A client in the Hollywood Hills invested in an enclosed garden a while ago, but the set up was inefficient, and quickly was overtaken by neighboring tree roots. We did a beautiful revamp of this walk-in garden to not only restore productivity, but expand the growing space.
Now this happy homeowner has twice as much usable square footage for growing veggies, and the beds are better protected from tree roots. We also relocated the hose spigot and installed an automated drip irrigation system.
The original garden designer constructed the garden with a single raised bed inside. Sure, they left enough room to walk around, but the design lacked efficiency, and they made the bed from thin boards — it was already bowing under the weight of soil.
It also wasn’t lined well enough on the bottom. The nearby sumac and shade trees had infiltrated the bed to form a thick thatch of fine roots. These roots rob plants of nutrients and water. We dug them all out. If you find your beds have become less productive, watch this video to learn why and what to do about it.
Revamp and Upgrade
We built new beds 2 feet wide (for easy access) along the sides and back of the enclosure. We left a path of 3 feet in the middle, which allows for plants to spill over, plus room to walk through.
Next, we added a drip irrigation system on the newly relocated hose bib (back left corner). The home owner can access and adjust the irrigation system for seasonal watering needs, and there’s room for a hose for additional hand watering.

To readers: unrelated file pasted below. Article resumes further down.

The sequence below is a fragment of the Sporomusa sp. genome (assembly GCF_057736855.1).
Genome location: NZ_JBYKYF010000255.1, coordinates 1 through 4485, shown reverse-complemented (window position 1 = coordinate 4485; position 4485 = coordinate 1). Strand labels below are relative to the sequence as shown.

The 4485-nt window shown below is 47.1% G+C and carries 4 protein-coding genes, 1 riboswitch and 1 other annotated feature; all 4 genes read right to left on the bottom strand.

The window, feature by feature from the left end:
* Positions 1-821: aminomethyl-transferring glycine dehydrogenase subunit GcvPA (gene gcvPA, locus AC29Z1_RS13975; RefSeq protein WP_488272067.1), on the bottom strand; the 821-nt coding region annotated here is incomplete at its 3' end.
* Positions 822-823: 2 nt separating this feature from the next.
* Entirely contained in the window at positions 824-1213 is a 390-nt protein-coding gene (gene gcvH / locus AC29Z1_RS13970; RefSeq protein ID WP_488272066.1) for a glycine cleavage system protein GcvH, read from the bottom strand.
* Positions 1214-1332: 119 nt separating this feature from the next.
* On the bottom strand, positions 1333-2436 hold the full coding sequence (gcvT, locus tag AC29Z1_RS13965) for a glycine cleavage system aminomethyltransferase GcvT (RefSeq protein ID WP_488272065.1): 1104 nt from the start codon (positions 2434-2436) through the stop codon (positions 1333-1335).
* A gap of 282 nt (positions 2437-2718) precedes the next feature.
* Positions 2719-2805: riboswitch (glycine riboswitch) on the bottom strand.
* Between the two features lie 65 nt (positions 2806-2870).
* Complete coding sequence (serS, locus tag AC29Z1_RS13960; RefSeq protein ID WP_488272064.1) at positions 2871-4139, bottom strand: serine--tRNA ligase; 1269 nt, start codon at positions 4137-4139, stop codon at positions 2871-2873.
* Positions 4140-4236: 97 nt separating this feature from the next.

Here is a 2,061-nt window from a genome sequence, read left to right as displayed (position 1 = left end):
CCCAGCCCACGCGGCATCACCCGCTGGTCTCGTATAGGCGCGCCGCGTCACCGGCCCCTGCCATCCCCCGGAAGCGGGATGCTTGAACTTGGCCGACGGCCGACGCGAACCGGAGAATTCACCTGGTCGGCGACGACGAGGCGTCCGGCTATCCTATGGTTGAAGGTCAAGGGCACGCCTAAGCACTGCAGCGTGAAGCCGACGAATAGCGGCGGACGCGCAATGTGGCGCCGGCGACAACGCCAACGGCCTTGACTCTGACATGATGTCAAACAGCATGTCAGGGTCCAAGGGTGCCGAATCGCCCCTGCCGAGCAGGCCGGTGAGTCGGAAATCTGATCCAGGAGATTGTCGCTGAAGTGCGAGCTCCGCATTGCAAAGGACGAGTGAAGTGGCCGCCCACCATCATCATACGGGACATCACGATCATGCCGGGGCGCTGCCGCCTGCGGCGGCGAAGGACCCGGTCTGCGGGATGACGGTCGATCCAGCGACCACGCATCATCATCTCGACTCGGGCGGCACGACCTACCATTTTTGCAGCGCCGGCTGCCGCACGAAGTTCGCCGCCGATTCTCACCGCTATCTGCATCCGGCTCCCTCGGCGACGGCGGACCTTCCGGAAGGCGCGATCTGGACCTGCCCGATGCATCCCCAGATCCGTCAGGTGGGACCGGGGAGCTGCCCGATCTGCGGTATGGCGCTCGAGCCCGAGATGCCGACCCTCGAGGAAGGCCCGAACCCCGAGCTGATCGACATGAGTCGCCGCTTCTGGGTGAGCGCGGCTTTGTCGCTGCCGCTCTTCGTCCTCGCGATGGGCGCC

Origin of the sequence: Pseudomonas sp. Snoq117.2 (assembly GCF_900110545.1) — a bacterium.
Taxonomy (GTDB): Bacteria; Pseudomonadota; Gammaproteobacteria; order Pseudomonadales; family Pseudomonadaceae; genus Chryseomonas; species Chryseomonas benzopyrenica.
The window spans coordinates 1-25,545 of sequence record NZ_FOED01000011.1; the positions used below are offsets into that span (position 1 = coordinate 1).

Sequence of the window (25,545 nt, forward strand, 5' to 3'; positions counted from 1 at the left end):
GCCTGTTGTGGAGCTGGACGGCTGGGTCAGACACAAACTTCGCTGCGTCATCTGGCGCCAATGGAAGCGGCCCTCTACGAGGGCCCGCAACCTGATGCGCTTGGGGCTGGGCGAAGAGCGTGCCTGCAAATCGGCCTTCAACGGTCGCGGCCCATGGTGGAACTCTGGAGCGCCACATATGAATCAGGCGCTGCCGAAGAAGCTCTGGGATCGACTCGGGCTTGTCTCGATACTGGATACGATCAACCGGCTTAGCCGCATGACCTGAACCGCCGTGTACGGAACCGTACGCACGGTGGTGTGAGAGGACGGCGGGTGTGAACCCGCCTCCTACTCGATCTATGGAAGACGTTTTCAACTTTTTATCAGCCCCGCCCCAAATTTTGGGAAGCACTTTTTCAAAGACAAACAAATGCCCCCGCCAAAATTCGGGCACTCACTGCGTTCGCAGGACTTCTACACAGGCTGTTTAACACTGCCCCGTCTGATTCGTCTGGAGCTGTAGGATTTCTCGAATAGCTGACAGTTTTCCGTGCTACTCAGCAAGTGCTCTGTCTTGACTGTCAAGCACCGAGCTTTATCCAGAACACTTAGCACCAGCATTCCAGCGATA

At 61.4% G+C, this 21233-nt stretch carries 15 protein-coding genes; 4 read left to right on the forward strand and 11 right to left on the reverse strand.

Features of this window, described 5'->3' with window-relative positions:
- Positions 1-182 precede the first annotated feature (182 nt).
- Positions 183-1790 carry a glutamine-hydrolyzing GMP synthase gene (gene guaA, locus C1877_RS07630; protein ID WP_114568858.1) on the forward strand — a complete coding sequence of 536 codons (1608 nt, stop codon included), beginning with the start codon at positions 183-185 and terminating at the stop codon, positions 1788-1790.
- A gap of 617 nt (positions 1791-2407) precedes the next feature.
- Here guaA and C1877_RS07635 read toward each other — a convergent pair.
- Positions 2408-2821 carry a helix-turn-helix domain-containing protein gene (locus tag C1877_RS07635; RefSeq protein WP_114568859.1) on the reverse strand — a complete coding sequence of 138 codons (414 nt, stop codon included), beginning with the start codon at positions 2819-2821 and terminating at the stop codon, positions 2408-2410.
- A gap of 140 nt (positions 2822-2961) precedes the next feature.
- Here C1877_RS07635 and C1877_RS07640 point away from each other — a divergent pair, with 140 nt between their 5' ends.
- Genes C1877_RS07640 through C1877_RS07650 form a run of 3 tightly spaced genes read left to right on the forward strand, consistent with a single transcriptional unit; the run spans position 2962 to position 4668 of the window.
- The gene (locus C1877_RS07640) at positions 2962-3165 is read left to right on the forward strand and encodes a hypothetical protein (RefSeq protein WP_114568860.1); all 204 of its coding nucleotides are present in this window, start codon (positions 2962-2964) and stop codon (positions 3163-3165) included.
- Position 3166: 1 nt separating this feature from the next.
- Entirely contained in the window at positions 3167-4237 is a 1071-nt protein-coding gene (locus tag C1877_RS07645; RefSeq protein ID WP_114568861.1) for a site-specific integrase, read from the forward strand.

Once we planted summer crops with the client, we waited to see how everything would do. The results were astounding.
When we arrived to check in on the garden, we saw cucumbers and beans growing through the roof of the enclosure. We saw 3 kinds of basil going gangbusters, peppers, chard, kale, and squash spilling out into the pathway. It was a true success.
Given the limited light in this heavily wooded area, everything did very well. Some crops crept toward the sun (and out of bounds), but it gave us an idea of what would grow best in those locations next time. We also suggested leaving the door open during the daytime to assist in pollinating some of the summer crops (or to hand pollinate).
Our client couldn’t be happier with the results. Now we’re planning a fall garden, that will require less light than summer crops. We’re looking forward to seeing how this walk-in revamp does over winter.